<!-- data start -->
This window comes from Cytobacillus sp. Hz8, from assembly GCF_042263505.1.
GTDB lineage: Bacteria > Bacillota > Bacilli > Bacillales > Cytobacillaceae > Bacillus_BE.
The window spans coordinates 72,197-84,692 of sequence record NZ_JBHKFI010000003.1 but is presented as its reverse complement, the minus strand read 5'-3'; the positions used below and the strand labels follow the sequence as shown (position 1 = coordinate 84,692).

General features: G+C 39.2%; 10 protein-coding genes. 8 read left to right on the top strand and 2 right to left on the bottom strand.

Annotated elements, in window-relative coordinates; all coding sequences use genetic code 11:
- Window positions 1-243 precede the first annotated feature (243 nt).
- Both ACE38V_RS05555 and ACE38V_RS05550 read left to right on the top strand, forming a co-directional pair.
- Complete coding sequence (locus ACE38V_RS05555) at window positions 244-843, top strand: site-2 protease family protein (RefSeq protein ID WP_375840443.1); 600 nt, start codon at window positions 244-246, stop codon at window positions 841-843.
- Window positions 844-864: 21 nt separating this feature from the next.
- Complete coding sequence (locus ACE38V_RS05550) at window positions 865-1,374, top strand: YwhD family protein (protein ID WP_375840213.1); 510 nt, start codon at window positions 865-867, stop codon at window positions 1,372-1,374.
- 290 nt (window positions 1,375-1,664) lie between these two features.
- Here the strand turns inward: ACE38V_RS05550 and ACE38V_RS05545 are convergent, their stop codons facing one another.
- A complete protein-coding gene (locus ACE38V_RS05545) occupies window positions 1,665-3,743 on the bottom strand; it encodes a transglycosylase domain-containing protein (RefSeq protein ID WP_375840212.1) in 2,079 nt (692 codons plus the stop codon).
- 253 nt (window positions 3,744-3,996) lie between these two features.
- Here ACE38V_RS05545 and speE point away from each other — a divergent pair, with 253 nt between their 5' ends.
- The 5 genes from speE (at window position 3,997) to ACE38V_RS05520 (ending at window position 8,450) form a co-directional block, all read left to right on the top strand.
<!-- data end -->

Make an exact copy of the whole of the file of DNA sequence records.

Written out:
This window comes from Cytobacillus sp. Hz8, from assembly GCF_042263505.1.
GTDB lineage: Bacteria > Bacillota > Bacilli > Bacillales > Cytobacillaceae > Bacillus_BE.
The window spans coordinates 72,197-84,692 of sequence record NZ_JBHKFI010000003.1 but is presented as its reverse complement, the minus strand read 5'-3'; the positions used below and the strand labels follow the sequence as shown (position 1 = coordinate 84,692).

General features: G+C 39.2%; 10 protein-coding genes. 8 read left to right on the top strand and 2 right to left on the bottom strand.

Annotated elements, in window-relative coordinates; all coding sequences use genetic code 11:
- Window positions 1-243 precede the first annotated feature (243 nt).
- Both ACE38V_RS05555 and ACE38V_RS05550 read left to right on the top strand, forming a co-directional pair.
- Complete coding sequence (locus ACE38V_RS05555) at window positions 244-843, top strand: site-2 protease family protein (RefSeq protein ID WP_375840443.1); 600 nt, start codon at window positions 244-246, stop codon at window positions 841-843.
- Window positions 844-864: 21 nt separating this feature from the next.
- Complete coding sequence (locus ACE38V_RS05550) at window positions 865-1,374, top strand: YwhD family protein (protein ID WP_375840213.1); 510 nt, start codon at window positions 865-867, stop codon at window positions 1,372-1,374.
- 290 nt (window positions 1,375-1,664) lie between these two features.
- Here the strand turns inward: ACE38V_RS05550 and ACE38V_RS05545 are convergent, their stop codons facing one another.
- A complete protein-coding gene (locus ACE38V_RS05545) occupies window positions 1,665-3,743 on the bottom strand; it encodes a transglycosylase domain-containing protein (RefSeq protein ID WP_375840212.1) in 2,079 nt (692 codons plus the stop codon).
- 253 nt (window positions 3,744-3,996) lie between these two features.
- Here ACE38V_RS05545 and speE point away from each other — a divergent pair, with 253 nt between their 5' ends.
- The 5 genes from speE (at window position 3,997) to ACE38V_RS05520 (ending at window position 8,450) form a co-directional block, all read left to right on the top strand.